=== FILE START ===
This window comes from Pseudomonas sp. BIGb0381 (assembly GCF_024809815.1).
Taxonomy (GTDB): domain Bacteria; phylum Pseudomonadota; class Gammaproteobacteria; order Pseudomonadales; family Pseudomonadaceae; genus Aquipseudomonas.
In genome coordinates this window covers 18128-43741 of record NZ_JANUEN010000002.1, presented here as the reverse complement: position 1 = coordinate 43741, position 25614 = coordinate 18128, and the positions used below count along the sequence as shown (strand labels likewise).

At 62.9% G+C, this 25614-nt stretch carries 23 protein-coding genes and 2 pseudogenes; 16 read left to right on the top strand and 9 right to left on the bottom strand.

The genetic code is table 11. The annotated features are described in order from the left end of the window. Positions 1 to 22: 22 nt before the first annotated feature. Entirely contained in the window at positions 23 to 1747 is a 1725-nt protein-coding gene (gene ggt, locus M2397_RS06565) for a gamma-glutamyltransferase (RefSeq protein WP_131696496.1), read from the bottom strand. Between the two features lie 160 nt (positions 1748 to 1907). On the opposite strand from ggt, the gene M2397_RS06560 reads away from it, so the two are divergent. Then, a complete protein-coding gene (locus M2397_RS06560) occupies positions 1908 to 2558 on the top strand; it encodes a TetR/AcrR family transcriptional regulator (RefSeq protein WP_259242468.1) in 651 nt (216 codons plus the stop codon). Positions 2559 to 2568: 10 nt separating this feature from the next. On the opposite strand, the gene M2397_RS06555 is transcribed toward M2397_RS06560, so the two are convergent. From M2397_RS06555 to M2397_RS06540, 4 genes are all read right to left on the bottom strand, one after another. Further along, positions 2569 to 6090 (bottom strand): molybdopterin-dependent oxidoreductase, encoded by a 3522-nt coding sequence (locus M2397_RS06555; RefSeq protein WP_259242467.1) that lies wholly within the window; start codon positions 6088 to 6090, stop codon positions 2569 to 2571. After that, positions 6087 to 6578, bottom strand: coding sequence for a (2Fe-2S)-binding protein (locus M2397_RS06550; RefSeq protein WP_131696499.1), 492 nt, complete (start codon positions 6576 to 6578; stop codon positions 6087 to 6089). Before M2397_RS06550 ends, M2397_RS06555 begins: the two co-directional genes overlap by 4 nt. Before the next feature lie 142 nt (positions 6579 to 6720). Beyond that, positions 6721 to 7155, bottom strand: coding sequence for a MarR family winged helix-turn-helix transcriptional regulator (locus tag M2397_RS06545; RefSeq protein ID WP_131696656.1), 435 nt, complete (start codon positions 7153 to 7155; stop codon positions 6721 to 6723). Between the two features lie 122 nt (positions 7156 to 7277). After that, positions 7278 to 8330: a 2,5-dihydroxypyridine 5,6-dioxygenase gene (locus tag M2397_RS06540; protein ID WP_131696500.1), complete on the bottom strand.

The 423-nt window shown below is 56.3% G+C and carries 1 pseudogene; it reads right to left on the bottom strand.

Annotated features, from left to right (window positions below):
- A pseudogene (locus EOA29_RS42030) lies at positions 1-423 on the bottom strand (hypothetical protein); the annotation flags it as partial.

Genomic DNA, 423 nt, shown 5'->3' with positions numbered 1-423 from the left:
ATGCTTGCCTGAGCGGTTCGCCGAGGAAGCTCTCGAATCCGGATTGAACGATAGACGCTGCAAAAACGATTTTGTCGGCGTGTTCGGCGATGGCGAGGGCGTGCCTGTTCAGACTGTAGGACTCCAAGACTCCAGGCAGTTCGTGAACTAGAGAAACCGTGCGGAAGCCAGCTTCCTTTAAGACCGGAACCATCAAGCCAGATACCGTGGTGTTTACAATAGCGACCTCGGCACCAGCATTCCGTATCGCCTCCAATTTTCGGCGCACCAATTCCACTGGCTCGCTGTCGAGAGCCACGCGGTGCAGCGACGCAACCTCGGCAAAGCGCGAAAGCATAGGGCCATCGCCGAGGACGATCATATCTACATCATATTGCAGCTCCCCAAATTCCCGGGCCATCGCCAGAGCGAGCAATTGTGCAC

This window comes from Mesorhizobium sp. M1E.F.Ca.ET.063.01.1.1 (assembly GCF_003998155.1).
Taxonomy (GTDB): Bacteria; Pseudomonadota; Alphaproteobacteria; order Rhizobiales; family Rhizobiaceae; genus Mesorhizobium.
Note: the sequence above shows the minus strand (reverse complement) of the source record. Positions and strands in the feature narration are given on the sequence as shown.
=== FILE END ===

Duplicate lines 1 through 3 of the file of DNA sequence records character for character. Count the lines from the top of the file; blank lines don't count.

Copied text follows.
This window comes from Pseudomonas sp. BIGb0381 (assembly GCF_024809815.1).
Taxonomy (GTDB): domain Bacteria; phylum Pseudomonadota; class Gammaproteobacteria; order Pseudomonadales; family Pseudomonadaceae; genus Aquipseudomonas.
In genome coordinates this window covers 18128-43741 of record NZ_JANUEN010000002.1, presented here as the reverse complement: position 1 = coordinate 43741, position 25614 = coordinate 18128, and the positions used below count along the sequence as shown (strand labels likewise).